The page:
Seiko

Seiko 6138-0010 chronograph

This very early Seiko 6138-0010 “UFO” came in recently for some attention. The owner had bought it in 1971 when he was working as a race mechanic for the Tyrell formula one team when they were in Japan that season. He saw it on the wrist of a Japanese mechanic working for one of the other teams and fell in love with it so a deal was struck. It was worn continuously throughout his career and he eventually ended up running his own engineering firm that produced parts for race teams. The watch was regularly serviced until a number of years ago when he was told it wasn’t possible to get the parts anymore. He took it to a couple of watchmakers in the intervening years to try and get it resurrected but ultimately all that happened was it was returned not working with some parts missing! Having sold his company and taking life a little easier his thoughts came back to getting the watch repaired and this is where I come in.

The watch itself is a Japanese domestic market version of a model that has since been given the nickname “UFO”, the 0010 designation shows it was the Japanese “Speedtimer Sports” version. An early example like this is powered by the calibre 6138a, a hand windable automatic, 21 jewels, 21,600bph, twin register, column wheel with vertical clutch chronograph movement. The later models were powered by the calibre 6138b movement and there are a few subtle differences that I’ll point out later in the article.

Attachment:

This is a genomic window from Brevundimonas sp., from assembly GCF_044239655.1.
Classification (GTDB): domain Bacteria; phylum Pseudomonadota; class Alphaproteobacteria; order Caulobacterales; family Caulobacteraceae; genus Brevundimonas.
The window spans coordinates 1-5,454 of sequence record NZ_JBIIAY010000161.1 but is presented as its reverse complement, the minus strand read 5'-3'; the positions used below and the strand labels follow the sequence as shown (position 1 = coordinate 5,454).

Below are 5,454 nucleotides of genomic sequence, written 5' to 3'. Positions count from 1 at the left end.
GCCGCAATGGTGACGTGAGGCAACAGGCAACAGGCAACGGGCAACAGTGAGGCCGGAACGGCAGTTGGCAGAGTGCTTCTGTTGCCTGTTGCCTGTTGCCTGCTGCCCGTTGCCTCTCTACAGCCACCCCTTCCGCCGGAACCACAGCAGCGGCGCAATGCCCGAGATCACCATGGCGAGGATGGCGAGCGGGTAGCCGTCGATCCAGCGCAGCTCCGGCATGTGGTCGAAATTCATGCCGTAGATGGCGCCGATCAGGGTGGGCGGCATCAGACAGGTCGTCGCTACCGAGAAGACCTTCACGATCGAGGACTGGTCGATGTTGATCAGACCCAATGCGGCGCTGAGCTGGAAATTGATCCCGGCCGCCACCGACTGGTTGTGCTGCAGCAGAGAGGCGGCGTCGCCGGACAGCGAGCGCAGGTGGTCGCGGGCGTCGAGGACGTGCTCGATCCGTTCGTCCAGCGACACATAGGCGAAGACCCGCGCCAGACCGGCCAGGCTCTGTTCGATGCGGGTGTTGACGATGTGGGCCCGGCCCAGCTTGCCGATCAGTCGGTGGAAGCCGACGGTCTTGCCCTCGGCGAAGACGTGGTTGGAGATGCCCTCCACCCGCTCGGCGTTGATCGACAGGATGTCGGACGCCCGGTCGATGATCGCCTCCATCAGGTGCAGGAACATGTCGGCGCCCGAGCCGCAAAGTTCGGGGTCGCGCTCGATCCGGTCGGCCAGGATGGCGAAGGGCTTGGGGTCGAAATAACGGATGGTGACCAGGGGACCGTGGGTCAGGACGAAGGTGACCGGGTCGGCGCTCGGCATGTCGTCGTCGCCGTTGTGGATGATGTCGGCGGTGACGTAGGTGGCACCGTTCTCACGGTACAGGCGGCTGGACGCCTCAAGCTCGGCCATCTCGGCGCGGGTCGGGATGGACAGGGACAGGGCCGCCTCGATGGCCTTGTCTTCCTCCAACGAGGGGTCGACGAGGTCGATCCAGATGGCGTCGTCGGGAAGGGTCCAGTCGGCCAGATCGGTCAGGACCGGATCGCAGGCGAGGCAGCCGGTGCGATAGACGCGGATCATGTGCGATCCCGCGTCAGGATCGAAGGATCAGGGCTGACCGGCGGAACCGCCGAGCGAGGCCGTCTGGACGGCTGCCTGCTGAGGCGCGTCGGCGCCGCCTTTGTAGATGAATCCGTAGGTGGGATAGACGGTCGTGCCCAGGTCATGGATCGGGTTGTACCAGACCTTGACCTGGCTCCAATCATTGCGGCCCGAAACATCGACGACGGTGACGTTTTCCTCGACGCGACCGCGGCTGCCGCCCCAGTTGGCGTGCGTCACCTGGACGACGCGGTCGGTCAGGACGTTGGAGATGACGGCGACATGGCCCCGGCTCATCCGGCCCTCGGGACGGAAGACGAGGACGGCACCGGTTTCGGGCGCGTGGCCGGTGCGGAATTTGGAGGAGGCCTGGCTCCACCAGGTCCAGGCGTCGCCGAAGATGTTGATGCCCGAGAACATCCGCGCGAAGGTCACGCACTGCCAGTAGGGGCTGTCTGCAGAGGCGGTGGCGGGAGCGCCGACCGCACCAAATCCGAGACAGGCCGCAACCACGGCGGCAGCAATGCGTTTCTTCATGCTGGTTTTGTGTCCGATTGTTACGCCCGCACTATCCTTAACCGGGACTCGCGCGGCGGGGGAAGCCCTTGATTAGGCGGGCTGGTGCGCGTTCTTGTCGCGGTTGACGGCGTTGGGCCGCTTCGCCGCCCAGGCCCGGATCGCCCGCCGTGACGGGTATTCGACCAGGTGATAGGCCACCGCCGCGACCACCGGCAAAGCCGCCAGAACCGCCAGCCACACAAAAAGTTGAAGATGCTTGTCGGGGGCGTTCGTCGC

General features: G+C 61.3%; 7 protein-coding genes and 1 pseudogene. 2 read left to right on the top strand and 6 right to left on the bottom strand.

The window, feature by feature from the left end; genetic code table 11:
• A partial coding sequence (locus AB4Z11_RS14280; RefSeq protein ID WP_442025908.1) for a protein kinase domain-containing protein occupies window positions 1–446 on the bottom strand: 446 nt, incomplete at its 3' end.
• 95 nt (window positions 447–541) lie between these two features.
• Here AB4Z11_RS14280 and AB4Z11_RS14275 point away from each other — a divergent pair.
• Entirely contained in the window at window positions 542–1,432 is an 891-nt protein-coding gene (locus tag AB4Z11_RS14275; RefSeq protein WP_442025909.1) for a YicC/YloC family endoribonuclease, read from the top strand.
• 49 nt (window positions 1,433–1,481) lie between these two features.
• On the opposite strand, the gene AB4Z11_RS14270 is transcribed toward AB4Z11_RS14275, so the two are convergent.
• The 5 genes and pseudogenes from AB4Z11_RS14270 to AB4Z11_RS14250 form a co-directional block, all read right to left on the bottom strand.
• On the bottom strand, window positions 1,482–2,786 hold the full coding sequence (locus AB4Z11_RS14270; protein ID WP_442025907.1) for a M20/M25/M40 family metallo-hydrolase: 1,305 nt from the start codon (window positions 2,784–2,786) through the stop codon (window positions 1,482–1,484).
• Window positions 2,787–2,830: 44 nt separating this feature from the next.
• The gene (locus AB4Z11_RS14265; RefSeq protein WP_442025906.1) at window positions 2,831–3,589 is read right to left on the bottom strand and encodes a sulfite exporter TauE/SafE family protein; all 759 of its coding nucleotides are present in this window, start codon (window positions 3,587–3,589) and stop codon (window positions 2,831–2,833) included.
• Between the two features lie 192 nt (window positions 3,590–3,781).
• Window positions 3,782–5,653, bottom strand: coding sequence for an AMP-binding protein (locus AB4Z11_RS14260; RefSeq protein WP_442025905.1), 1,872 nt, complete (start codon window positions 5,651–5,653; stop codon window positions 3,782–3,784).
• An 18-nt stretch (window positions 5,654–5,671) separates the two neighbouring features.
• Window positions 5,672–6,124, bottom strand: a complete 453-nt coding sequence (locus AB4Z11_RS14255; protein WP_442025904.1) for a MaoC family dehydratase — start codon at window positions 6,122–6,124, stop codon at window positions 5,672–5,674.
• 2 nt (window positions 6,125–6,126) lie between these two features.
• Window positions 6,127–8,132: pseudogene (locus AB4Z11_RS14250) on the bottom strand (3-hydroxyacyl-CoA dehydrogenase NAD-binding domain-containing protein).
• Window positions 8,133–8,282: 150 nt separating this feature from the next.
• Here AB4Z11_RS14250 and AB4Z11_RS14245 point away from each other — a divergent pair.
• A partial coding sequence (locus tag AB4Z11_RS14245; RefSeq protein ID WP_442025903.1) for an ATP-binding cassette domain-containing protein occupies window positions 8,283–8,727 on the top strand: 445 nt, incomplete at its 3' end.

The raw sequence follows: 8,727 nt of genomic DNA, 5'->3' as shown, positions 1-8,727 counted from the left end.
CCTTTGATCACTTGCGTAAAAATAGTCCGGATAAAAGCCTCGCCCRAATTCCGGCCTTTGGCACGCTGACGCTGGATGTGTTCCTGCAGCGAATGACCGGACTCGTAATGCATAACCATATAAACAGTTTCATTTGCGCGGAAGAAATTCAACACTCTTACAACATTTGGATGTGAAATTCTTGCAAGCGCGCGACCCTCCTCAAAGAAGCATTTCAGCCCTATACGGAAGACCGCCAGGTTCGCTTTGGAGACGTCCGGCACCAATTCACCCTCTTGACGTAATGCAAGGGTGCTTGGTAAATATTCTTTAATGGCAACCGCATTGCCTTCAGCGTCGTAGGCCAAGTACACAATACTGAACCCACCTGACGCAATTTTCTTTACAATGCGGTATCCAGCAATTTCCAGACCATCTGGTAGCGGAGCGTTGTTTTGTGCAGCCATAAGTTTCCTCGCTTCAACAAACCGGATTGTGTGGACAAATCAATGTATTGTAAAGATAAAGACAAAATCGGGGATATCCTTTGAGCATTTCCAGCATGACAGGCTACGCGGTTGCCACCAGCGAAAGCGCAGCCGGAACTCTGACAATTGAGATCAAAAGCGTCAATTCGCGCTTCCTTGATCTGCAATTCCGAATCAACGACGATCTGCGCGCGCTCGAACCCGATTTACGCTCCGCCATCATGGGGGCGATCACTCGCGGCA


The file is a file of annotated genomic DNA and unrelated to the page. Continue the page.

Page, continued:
Seiko 6138-0010 (more…)

Seiko 6105-8110

I thought I’d feature this 6105-8110 as it’s an example that actually worked for a living as opposed to being taken for an occasional swim or snorkel! It was bought in the 1970’s by the current owners father who was a professional deep sea diver back in those days. He wore it throughout his diving career and when he’d finished the watch dropped off the radar only to reappear in 2015 when his son was clearing out the garage. He contacted me to see if it could be resurrected as a reminder of his late dad. As you can see it’s had a hard life, the insert has faded to a lovely grey colour but that’s about the only positive I could see! The lume was grotty, the hands were ominously stained with rust and the seconds hand was floating about under the crystal. The movement couldn’t be turned by the crown, everything was locked up.

Seiko 6105-8110 (more…)

Seiko Alpinist 85899

An interesting job that came in recently was this Seiko Alpinist from July 1964. The Alpinist models were a Japanese domestic market range of watches which were introduced in 1961 and ran to 1964. The line was inspired by the Japanese concept of Yamaotoko, this term roughly translates as ‘Mountain man’, and describes the Japanese tradition of amateur mountaineering whereby people climbed Japan’s mountains during weekends and holidays. This example is powered by Seikos calibre 851, a 17 jewel, 18,000bph manual wind movement. It arrived needing an overhaul but interestingly the owner had a NOS case, dial and handset for it.

Seiko Alpinist 85899 (more…)

Seiko 6159-7001